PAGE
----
January 4, 2012 at 5:56 pm

Remixer iOS App Keeps It Simple, Smarty

We were concerned when we heard from Mode2 Studio about its new iOS app, Remixer, which promises to let users remix any song on your iPhone or other iOS device.

It’s no easy feat to release something that’s easy enough for civilians to use, yet precise and powerful enough not to insult people who actually know how to make music. And while it’s one thing to work with pre-determined songs, like this early remix app did, it’s quite another to handle any song in a user’s library.

However, by keeping things simple, Remixer avoids those pitfalls, and we can safely recommend it if you’re looking for a way to jumble your favorite songs into shareable remixes.

We’re reminded once again of the irony of the phrase “Keep It Simple, Stupid,” because keeping it simple is often the smartest approach. By way of demonstration, here’s a complete list of the steps required to remix a song and share the result with this app (see the publisher’s full list of features):

1. Add a song from your library by tapping the Music button on the top left (obvious).

2. Wait a few seconds for the app to find the measures (usually small chunks of the song where you can count off “1, 2, 3, 4″). Measures are depicted with blocks of color indicating blue for bass, green for voice, and red for drums, so you can get a sense of what each one contains, although we preferred to ignore that stuff for simplicity’s sake.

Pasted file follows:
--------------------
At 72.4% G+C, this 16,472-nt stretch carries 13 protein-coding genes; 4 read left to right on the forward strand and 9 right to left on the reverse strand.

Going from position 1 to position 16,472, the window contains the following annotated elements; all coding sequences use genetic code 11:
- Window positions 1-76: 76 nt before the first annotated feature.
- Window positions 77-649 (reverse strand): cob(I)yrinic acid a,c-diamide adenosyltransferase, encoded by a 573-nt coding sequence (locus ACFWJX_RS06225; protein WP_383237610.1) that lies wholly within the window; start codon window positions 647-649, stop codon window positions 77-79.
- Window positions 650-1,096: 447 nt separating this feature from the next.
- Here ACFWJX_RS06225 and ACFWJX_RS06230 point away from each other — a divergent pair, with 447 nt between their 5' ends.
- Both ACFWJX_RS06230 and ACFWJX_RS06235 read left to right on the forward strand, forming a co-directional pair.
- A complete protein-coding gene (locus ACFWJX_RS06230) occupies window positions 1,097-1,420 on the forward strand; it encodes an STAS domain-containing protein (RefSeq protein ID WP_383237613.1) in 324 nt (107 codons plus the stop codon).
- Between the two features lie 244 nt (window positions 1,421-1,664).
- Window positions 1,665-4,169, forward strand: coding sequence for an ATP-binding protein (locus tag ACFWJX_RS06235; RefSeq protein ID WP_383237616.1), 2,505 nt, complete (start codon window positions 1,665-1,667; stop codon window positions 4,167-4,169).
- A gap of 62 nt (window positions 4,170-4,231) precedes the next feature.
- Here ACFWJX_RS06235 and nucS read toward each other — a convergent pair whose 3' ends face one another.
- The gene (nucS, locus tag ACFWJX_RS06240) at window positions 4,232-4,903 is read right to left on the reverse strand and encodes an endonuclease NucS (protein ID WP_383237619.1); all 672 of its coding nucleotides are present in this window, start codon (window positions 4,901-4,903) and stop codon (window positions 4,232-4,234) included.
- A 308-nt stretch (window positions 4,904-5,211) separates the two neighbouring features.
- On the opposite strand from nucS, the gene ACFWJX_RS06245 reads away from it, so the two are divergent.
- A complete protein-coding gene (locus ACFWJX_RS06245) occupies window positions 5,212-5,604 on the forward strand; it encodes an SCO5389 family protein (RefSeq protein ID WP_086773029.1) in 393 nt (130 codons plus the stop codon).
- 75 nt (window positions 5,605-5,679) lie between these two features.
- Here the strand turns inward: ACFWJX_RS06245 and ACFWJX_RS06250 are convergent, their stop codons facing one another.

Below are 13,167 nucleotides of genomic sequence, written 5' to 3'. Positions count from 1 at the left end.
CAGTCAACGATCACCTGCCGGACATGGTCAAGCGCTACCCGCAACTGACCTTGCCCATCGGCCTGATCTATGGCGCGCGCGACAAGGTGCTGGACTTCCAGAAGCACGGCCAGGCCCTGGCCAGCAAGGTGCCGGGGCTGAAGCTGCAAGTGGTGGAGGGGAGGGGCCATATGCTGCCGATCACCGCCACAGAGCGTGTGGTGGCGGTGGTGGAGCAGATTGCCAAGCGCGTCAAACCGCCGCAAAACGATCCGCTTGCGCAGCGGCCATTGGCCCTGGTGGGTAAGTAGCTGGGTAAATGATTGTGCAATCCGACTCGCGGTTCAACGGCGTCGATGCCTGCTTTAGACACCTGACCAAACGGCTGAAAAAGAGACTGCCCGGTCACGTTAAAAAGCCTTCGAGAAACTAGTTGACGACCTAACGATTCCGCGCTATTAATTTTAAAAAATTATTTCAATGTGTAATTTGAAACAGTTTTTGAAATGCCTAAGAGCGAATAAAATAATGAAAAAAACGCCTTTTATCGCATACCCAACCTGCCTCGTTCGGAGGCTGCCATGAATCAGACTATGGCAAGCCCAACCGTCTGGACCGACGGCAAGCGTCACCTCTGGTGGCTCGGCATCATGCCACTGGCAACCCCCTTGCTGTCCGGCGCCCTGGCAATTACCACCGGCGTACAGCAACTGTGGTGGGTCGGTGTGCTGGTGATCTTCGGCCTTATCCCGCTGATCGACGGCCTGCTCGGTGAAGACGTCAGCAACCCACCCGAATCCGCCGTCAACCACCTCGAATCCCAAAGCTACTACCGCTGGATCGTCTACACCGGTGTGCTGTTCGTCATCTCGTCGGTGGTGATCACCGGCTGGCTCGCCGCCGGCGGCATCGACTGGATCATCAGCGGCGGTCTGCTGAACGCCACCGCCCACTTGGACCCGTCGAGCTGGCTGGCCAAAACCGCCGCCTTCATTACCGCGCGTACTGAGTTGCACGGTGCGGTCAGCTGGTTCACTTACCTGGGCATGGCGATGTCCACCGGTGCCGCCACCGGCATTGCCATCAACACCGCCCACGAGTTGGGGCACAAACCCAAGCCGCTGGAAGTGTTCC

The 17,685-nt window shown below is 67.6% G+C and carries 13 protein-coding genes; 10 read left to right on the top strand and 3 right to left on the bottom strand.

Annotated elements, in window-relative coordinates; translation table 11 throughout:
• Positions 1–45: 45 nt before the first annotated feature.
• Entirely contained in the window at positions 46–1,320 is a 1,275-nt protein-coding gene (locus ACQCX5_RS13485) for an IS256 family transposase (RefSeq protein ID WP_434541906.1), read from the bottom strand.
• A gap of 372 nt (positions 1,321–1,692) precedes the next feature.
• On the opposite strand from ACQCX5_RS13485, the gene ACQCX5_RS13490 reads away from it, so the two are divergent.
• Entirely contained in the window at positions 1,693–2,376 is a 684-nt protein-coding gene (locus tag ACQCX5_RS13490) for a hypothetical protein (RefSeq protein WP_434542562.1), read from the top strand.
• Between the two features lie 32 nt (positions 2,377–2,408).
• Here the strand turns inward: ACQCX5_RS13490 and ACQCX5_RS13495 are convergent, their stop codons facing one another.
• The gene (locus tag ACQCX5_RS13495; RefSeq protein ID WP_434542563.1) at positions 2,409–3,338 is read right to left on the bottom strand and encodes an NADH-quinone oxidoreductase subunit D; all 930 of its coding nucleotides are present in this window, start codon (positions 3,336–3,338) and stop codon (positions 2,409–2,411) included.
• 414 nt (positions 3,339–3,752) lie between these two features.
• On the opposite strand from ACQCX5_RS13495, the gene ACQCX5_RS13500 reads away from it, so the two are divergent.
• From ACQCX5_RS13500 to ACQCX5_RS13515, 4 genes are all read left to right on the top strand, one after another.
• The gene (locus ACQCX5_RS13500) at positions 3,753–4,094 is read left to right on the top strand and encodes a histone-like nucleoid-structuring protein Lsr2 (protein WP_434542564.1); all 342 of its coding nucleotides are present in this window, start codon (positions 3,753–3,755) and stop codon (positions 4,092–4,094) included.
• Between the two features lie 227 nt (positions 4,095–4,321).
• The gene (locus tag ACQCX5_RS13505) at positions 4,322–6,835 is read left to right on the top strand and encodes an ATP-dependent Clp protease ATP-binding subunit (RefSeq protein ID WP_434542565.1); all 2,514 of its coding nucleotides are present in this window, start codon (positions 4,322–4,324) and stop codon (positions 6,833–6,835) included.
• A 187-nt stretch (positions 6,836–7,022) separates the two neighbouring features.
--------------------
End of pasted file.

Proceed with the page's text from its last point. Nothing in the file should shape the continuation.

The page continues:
3. Press the play button to audition the measures, which are represented by little squares in the top pane. If you hear one you like, drag it to the bottom pane where it will stick with you throughout the whole song. At any time, you can tap any square in order to have it play on the next downbeat. Loop any square with the loop button, and unloop it the same way.

4. If you’re some sort of DJ ninja, you might be able to use this to remix songs live, but most of us mortals will want to pre-set some measures in the bottom pane, take a few practice runs, then hit record.

5. You can share a recorded remix in two ways: either as an RMX file (which requires that the person you’re sharing it with has the app installed on an iOS device and the song in question) or as an AIF file (a regular audio format which you can compress to MP3 or share in uncompressed form).

6. That’s it. As with chess, the rules are simple and yet it could take a lifetime to master.

Our first instinct was that it would be a fun way to create simple remixes on the subway for sharing once we got to the office, but again, the truly daring might use it at a club or party. The app even has AirPlay support, which could introduce latency in live performance (although latency diminishes in newer iOS devices)

In terms of how real remix artists work, this app merely scratches the surface. It can’t do mash-ups between two songs. It can’t even work with stems. It sees music in discrete measures (although you can nudge them left or right or switch to eight beats per bar instead of four). You don’t get any effects, or scratching, or filters, or EQ, or anything else — just the ability to reconfigure the song, measure by measure.

However, that limited features set is precisely what makes this app so appealing. You’ll understand how it works the first time you fire it up, and it leaves plenty of room for you to play around — and it makes it simple to share your work, ideally with a boast about how you “made this thing on the subway, no big deal.”